Warning: wonkish. Also long (but there’s a handy jump).
Over the course of a career, you become accustomed to reviewers raising strange objections to your work. As sample size builds, though, a few strange objections come up repeatedly – and that’s interesting. Today: the bizarre notion that one shouldn’t do significance testing with simulation data.
I’ve use computer simulation models as a tool many times over my career. The point of a simulation model is to compare the behaviour of a modeled system with and without a particular bit of modeled biology. I routinely use standard significance testing to make that comparison – to ask whether I have reason to believe that the bit of modeled biology makes a difference to the results. And several times now, I’ve run into the same strange objection to this.* Here’s one reviewer (paraphrased for length and anonymity):
It seems inappropriate to do significance tests on simulations, because P-values depend on sample size. You can, therefore, get as small a P-value as you want simply by running more simulations.
I hope you can see immediately why this objection doesn’t make any sense. It’s absolutely true that with simulations, one can “get as small a P-value as you like” by running more simulations – but critically, *only* if the null hypothesis is false. If there is no real effect, you can run all the simulations you like, and you’ll get significant P-values at the expected rate α, but never more.**
If this is obvious to you, great – and you’ll probably want to take this jump past my demonstration that it’s true. But in case it isn’t obvious, I ran – appropriately enough – some simulations.
Here’s what I did. I ran ordinary two-sample t-tests, with each individual test comparing means of X and Y, where I drew n values of X and then n values of Y from normal distributions. What I’m doing here is, essentially, simulating simulations! You can think of each t-test comparing Xs and Ys as a comparison between two sets of simulation runs with and without that focal bit of modeled biology. (Actually, you pretty much have to think of my t-tests that way; otherwise, what follows is nothing more than a straight-up demonstration of how P-values work.)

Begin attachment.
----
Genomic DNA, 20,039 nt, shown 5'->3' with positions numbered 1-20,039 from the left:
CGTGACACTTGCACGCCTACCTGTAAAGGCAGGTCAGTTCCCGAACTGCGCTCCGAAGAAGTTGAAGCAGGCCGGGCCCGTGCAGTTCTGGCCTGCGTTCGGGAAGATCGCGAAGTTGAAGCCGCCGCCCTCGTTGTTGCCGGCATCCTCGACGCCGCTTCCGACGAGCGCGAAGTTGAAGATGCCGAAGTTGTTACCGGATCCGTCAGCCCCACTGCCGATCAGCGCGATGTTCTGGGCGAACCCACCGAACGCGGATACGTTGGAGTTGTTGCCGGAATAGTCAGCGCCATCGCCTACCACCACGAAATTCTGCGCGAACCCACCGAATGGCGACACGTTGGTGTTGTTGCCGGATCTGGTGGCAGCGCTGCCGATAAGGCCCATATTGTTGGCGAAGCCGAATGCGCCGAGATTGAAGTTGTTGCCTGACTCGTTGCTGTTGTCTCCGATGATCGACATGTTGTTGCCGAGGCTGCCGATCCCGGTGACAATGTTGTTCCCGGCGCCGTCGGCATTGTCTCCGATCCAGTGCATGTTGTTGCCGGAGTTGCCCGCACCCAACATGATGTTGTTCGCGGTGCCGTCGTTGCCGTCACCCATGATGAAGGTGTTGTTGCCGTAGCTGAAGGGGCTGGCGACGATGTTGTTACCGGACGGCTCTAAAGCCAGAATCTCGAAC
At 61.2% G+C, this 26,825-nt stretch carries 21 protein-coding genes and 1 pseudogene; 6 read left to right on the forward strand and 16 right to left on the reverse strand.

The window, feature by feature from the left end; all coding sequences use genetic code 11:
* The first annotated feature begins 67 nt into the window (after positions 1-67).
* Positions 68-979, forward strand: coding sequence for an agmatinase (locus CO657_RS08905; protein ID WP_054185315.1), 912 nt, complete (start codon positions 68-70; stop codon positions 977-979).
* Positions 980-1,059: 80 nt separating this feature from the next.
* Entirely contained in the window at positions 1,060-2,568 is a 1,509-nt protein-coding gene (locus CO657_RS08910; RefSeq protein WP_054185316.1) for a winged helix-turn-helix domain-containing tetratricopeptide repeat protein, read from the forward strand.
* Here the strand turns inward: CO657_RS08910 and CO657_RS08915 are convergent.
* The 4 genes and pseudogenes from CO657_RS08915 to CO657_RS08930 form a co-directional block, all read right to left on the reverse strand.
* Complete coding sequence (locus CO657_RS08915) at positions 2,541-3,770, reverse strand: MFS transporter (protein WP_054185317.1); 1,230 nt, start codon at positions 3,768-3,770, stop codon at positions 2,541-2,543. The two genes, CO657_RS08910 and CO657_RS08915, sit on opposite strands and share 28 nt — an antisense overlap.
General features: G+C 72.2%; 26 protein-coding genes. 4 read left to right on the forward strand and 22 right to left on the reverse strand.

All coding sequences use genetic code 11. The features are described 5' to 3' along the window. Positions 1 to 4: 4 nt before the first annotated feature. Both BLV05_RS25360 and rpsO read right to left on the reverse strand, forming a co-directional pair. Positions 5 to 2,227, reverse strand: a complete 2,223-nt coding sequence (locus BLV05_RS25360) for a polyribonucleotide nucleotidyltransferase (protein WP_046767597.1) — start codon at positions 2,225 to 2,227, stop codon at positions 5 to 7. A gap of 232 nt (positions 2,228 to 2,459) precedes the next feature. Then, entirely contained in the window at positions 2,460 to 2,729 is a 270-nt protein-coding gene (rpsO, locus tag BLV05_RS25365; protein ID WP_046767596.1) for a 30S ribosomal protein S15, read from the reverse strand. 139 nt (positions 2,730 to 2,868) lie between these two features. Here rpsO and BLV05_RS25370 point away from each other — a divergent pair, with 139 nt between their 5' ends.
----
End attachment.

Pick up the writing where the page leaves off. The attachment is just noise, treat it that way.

I ran my t-tests-that-represent-simulations with sample sizes of 10 (per group), then for 100, then for 1,000, and so on. This is exactly what reviewers object to: “simply running more simulations” (including more Xs and more Ys in each comparison by t-test). In order to see clearly what happens to P-values as we run more and more simulations, I repeated the whole process 1,000 times for each sample size to see how the distribution of P-values changes – or doesn’t.*** Here are the results:
Look at the red lines first. Those are for simulations in which the null hypothesis is false: the n values of X were drawn from a normal distribution with mean 10 and standard deviation 1, while the n values of Y were drawn from a normal distribution with mean 10.1 and standard deviation 1. (In other words, the focal bit of simulated biology changes the model outcome, although not very much – only from 10 to 10.1, or about 1%.) With a comparison based on just a few simulations (n = 10; red dotted line), power is very low. Individual runs aren’t very likely to yield a small P-value, and the mean P-value is quite large. If we run a few more simulations (n = 100; red dashed line), we start to see small P-values cropping up more frequently. If we run more simulations still (n = 1,000; red solid line), the P-value is usually small (75% are < 0.01). If we go all-out and run a ton of simulations (n = 10,000; red vertical line), the P-value is always small (the distribution can’t be plotted on this scale, but all 1,000 were < 0.001 and the mean was 2 × 10-7). So, when the null hypothesis is false, everything works as the reviewer suggests: running more simulations yields smaller P-values. And so it should: with more simulations, we get data that are increasingly unlikely under the null, and we’re more and more confident that we’re seeing a real effect.